Stowaways: vectors as victims, harbours as hosts
It is likely that ever since humans first set sail on the open sea, marine organisms have hitched a ride attached to hulls. Fouling is the process through which sessile plants and invertebrates attach themselves to submerged objects, such as boat hulls, with a resultant reduction in the fuel efficiency and speed of affected ships, which increases their operating costs. As a response, the hulls are treated with biocidal antifoulant paints that require regular re-application to maintain their effectiveness (Costa, Aldridge & Moggridge 2008). Floerl et al. (2009) use the varying effectiveness of antifoulant paints to classify yachts as susceptible, infected or resistant to colonization by hull-fouling organisms. They then applied an epidemiological model to simulate the spread of a hypothetical marine invader by hull fouling on recreational yachts (vectors). The model was integrated into an actual transportation network in New Zealand characterized by transport nodes (ports, harbours and marinas) that differed in traffic volume (frequency of vector movements) and connectivity (movement of vectors to other locations) to other transport nodes. Stochastic simulations were used to assess the importance of the initial node of establishment by the invader on the spatial pattern and rate of spread. Busy transport nodes (hubs) were associated with a high density of susceptible vectors, a large area of available habitat and a high likelihood of receiving infected vectors from other locations. Nodes with a high degree of vector traffic and connectivity to other nodes were also likely to give rise to a larger number of new satellite populations faster than incursions in less well-connected nodes.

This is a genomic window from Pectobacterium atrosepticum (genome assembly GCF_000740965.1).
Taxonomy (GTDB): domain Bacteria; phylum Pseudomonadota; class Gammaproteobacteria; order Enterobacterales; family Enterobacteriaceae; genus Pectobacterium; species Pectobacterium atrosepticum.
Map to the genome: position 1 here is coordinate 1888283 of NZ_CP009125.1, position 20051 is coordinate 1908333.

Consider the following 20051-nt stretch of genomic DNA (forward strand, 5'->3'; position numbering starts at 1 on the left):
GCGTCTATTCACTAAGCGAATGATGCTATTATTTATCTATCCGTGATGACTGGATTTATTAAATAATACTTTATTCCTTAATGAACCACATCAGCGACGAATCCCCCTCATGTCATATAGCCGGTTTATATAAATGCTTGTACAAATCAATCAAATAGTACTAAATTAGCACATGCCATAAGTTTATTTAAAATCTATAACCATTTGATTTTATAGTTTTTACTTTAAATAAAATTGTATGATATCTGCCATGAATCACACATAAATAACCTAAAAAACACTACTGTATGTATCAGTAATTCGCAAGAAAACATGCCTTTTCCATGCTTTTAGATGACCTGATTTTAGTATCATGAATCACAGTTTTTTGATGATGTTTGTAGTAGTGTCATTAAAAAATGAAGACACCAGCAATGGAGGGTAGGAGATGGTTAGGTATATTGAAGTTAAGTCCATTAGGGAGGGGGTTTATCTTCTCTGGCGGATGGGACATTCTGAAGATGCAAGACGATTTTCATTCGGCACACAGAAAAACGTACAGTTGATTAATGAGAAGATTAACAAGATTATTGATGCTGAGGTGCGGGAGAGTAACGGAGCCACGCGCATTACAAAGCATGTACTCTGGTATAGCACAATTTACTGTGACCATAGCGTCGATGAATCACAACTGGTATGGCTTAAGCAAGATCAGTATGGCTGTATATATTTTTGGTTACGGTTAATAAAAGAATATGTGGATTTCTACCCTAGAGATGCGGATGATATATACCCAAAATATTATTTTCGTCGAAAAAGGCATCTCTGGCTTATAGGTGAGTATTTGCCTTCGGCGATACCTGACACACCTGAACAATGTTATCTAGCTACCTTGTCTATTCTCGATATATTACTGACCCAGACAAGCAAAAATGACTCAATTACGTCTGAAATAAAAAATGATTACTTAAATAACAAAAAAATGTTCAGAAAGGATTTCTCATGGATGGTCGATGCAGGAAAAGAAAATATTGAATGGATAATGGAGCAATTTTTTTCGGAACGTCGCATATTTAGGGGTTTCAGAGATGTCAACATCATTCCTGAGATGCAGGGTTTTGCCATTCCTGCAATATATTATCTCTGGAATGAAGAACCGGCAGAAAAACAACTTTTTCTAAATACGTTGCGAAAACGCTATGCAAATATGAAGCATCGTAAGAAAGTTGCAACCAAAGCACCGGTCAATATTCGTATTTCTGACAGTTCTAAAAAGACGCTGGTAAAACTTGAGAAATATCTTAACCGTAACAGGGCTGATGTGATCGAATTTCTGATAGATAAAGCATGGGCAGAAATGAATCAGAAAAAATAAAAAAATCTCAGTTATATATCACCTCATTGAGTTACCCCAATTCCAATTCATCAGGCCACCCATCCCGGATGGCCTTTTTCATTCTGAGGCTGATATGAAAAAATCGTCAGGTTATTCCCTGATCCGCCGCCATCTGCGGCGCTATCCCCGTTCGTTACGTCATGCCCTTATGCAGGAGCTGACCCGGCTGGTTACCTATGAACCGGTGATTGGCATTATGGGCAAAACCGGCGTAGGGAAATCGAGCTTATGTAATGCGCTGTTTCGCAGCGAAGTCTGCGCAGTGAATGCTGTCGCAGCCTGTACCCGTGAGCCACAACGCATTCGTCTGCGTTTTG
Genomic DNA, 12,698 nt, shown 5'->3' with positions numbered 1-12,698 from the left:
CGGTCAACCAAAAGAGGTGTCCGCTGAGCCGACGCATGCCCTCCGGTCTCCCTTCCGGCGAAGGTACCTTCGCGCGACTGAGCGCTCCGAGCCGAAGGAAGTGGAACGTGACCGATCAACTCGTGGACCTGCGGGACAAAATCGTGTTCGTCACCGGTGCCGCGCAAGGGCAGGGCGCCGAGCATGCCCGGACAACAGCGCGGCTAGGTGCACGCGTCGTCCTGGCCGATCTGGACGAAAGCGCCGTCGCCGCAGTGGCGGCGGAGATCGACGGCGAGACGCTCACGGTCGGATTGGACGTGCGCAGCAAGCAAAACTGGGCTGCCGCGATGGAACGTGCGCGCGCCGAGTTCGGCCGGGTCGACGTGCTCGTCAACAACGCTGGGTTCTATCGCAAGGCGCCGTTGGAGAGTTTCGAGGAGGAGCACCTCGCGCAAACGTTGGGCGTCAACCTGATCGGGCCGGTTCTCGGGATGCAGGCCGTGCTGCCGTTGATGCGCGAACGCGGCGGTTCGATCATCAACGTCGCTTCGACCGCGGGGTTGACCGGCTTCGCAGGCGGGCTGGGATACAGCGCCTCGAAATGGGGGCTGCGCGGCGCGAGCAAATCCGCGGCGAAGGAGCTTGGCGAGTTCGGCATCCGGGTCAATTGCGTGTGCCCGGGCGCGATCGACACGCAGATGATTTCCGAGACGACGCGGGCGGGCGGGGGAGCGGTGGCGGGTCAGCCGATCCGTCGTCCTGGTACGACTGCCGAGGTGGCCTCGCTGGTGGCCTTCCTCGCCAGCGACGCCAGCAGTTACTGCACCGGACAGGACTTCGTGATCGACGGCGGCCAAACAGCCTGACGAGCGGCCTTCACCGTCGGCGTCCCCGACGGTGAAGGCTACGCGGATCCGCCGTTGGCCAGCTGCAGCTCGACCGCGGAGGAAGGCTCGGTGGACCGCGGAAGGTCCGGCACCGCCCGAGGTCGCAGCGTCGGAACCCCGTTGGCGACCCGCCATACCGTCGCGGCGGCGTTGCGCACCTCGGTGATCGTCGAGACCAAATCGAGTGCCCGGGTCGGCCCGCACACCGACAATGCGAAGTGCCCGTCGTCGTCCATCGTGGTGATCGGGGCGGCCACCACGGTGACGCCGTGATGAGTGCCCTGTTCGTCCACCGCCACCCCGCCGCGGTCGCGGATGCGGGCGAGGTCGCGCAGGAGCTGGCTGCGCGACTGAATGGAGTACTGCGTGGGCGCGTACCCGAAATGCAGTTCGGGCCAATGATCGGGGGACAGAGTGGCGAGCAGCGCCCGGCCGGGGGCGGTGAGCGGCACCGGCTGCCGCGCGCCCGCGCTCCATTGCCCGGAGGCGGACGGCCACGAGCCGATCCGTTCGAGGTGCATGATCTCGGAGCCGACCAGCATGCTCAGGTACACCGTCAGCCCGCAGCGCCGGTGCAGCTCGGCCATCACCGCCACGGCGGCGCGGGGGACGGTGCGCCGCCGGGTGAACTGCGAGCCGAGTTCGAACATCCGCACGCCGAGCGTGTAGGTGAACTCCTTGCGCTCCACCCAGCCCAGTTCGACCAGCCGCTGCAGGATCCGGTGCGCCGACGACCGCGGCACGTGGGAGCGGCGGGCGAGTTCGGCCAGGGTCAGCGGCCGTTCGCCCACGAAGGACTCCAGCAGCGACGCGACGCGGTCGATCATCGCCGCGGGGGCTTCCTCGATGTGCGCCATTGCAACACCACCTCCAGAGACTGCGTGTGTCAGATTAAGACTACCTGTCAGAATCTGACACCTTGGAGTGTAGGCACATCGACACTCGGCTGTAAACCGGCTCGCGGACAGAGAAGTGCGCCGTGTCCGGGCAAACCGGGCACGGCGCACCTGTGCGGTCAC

Knowledge of vector traffic, transport hubs and environmental suitability can be refined to generate risk maps for specific marine invaders. Herborg, O’Hara & Therriault (2009) provide an example of this approach for the invasive colonial tunicate Didemnum vexillum, a potential colonist of the Pacific coast of Canada. The tunicate has poor natural dispersal ability and thus spread is likely to be related to the movement of marine vessels and aquaculture. By identifying the most likely vectors and estimating vector traffic derived from geo-referenced monitoring data, a map of hotspots for each vector could be generated. This hotspot map was then superimposed on spatial data relating to environmental suitability derived from a Generic Algorithm for Rule-set Prediction (GARP) model based on known occurrences of the tunicate along the west coast of North America. The subsequent risk map highlighted areas most at risk from D. vexillum and indicated the types of vectors most likely to introduce the tunicate into these risk areas.
These two studies address slightly different aspects of managing stowaway organisms where knowledge of the vector dynamics is essential. Building on the best elements of both studies, an integrated approach should: (i) identify the importance of different vectors; (ii) quantify the spatial dynamics of vectors; (iii) estimate the environmental suitability of the region to specific aliens; and (iv) calculate the connectivity of different nodes in the transport network. Together, such an approach can generate risk maps that help identify nodes where initial introduction to the network is likely to occur as well their role in the subsequent spread (in the absence of management) to other nodes. As a result, managers can target surveys at likely ports of entry but also focus eradication campaigns at the major dispersal hubs. It is quite possible that different nodes in the network play different roles dependent on the origin, volume and type of vectors they receive.
Corridors: on the road and off the rails